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The selective unification and segregation of people in space--  the demarcation of boundaries-- has always been fundamental to architecture. Architecture also has the capacity to register transgressions that might subvert or escape these differentiations, such as those between public and private uses, between entry to civic and commercial programs, enjoyment of indoor and outdoor amenities—even access to safe or dangerous neighborhoods. When are exclusions more (or less) likely to be enforced and architecturally registered? How are our very climates more (or less) controlled? The question, “how will we live together?” is our challenge to consider the ideologically slippery meanings of  “we.” Communal identifications are provisional and situational, and rarely more so than in the multi-class, multi-ethnic, multi-lingual metropolis. In some contexts, “we” unite; in others, a sense of place-and-kin is withheld or cancelled. In the latter case, “we” are faced with an “other”—often one of our own making.


Our team understands the urban as a constellation of simultaneous and incommensurate realities best represented by the autonomous block-islands of Madelon Vriesendorp’s “City of the Captive Globe.” In these remarkable images, Vriesendorp and Rem Koolhaas made visible the multiple microcosms—worlds with ideological interiority—that co-exist within the urban experience. Guided by that image’s framing of a portion of the infinite distension of urban blocks/realities, we eschew any singular principle or vision and choose, rather, to present four such New York City interiorities, with respect for the schisms among them: 1: sites of sanctuary and transnational solidarity; 2: a politics of the segregating façade envelope; 3: spaces of climatic control and their waste stream; and 4: the parallel play and unified isolation of the un-natured public park. The collective scope of our project is to examine how spatial contracts are formed and sustained, as well as what forms of living they engender, in New York City:


1: Sanctuary Spaces

Present-day resistance to deportation has been led in large part by faith organizations, and cultural or academic institutions that draw from a long tradition of granting sanctuary. Urban sanctuaries today constitute the spatial instances where the city dissociates itself from national policies and is activated to work against violations of immigration and refugee rights. While sanctuary spaces are spaces of enclosure, they are motivated by the granting of access: to safety, resources, and belonging. While creating protected spaces for persecuted undocumented groups, sanctuary spaces undermine fortifications of national borders and the distributed networks of the police state.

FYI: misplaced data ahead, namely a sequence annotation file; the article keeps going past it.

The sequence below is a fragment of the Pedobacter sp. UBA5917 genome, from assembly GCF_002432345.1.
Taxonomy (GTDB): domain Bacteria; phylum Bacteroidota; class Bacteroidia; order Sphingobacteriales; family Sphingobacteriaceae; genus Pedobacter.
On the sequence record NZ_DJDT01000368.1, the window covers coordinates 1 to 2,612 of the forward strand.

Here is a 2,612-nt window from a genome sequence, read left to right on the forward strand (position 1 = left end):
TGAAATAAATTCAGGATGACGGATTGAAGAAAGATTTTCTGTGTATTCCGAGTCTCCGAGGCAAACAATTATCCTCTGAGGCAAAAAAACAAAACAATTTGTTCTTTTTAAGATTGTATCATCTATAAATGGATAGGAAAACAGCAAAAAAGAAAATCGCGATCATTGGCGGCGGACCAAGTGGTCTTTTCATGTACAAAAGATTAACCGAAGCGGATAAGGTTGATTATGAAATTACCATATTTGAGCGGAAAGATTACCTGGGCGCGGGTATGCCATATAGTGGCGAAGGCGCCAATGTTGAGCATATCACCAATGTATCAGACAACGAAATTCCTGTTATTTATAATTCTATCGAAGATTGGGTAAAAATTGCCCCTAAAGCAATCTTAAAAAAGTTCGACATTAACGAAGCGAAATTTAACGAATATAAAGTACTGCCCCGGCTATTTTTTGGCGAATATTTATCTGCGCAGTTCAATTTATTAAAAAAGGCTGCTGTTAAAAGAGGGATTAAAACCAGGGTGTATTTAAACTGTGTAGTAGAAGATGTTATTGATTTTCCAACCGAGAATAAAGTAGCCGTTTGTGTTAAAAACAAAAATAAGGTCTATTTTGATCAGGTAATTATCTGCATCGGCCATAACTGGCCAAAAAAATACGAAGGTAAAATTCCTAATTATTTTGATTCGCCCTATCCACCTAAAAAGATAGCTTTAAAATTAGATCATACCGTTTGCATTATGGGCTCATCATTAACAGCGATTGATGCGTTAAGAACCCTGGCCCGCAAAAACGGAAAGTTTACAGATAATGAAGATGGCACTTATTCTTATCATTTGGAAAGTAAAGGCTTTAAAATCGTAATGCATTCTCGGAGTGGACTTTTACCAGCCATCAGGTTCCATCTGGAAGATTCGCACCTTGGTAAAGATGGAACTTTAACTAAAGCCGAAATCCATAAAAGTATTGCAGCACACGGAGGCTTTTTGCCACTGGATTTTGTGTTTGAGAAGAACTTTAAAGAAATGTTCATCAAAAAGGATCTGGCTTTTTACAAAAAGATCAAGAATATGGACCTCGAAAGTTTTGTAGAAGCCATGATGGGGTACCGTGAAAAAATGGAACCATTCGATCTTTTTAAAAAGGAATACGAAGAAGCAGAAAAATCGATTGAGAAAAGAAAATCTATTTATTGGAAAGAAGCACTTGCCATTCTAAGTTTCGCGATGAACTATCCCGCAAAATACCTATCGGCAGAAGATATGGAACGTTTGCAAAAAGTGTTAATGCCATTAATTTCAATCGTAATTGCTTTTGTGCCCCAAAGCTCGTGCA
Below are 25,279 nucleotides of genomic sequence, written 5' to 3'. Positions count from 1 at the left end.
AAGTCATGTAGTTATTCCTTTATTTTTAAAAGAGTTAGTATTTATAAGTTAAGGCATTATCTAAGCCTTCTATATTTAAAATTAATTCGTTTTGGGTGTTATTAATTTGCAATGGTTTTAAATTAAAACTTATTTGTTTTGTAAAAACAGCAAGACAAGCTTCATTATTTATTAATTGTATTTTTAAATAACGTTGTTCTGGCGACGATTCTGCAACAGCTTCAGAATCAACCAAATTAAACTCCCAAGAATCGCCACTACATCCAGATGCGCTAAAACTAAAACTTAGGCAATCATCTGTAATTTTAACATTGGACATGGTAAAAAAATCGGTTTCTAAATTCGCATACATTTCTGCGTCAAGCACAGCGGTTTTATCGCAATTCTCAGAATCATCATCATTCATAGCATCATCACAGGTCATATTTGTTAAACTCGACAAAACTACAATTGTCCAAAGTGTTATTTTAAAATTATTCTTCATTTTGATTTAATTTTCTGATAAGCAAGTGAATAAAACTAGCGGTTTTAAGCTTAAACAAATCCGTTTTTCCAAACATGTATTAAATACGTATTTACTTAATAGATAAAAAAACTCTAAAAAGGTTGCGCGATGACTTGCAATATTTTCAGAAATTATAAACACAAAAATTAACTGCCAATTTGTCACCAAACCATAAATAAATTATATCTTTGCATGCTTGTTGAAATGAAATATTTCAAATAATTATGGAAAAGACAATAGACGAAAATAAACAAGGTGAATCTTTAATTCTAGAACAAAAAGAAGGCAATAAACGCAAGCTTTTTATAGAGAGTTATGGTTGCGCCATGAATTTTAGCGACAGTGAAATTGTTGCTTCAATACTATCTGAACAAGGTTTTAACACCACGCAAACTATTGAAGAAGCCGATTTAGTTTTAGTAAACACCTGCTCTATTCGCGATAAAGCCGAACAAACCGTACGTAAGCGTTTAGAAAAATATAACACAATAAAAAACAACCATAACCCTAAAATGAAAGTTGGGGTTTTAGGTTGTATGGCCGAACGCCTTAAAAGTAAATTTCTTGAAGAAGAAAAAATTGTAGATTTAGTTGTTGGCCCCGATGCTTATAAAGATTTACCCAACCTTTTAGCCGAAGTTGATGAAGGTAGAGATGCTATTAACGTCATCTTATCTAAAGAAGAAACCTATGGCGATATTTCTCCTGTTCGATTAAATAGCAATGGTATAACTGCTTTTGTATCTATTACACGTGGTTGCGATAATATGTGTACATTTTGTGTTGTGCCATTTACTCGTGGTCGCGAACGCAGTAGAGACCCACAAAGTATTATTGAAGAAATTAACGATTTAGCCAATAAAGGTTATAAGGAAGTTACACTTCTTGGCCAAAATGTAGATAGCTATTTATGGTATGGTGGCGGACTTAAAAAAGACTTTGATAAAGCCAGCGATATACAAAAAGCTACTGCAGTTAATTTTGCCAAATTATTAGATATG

2: Deep Segregation

Through readings of the subtle and deeply embedded particularities of the facade, as architectural production and materiality, discourse, reality, and mythologies of difference, convention and assembly are implicated as pre-existing and ongoing modes of architectural interference and effect. What might a reckoning (both historical and speculative) with fenestration ratios, or window-to-wall ratio, generate in terms of the recognition of the politics of the envelope, and reveal who constitutes the “we” in terms of who we are and how we live?


3: Microclimates 

Living 90% of our lives indoors has proliferated as a modality of living and in corporate office environments in New York City since the early 1980s. The “Dome Over Manhattan” is no longer a lost utopia. It is a profitably real proposition for a climatically controlled interior that reflects the hubris of late-modern capitalism in the heightened combination of entertainment and ecology within a place of work. Designing, monitoring and managing indoor climates is not only a key engineering project, but also the revival of a postwar utopian project, to temper and fabricate the environment as a site of architectural production. The voluntary containment of bodies and psyches inside, exhibits new forms of urbanization and collectives enabled from the economic and societal structures of uninhibited energy expenditure. The intention is to monitor, analyze and speculate on the indoors that reproduces fully controlled sections of the natural world, and further to critique criticize as to where we are placed within broader histories of environmentalism, urbanization and politics, as well as how to allow civic agency to enable new forms of economic and political relations.


4: Parks and Recreation

“Living together” cannot turn to Housing for its model. By neighborhood, school district, building type and even floor level and orientation, housing segregates by class, race, ethnicity; it is perhaps only outdoors where differences truly coexist. A section of Riverside Park provides topographic, geological, and infrastructural information and images provide micro-narratives of its simultaneous use and inhabitation by varieties of humans, flora, fauna.




The Irwin S. Chanin School of Architecture at the Cooper Union for the Advancement of Science and Art, Team: Nora Akawi (Palestine, 1985); Hayley Eber (South Africa, 1976); Lydia Kallipoliti (Greece, 1976); Lauren Kogod (Washington, DC, 1961); Ife Vanable (New York City, 1981).

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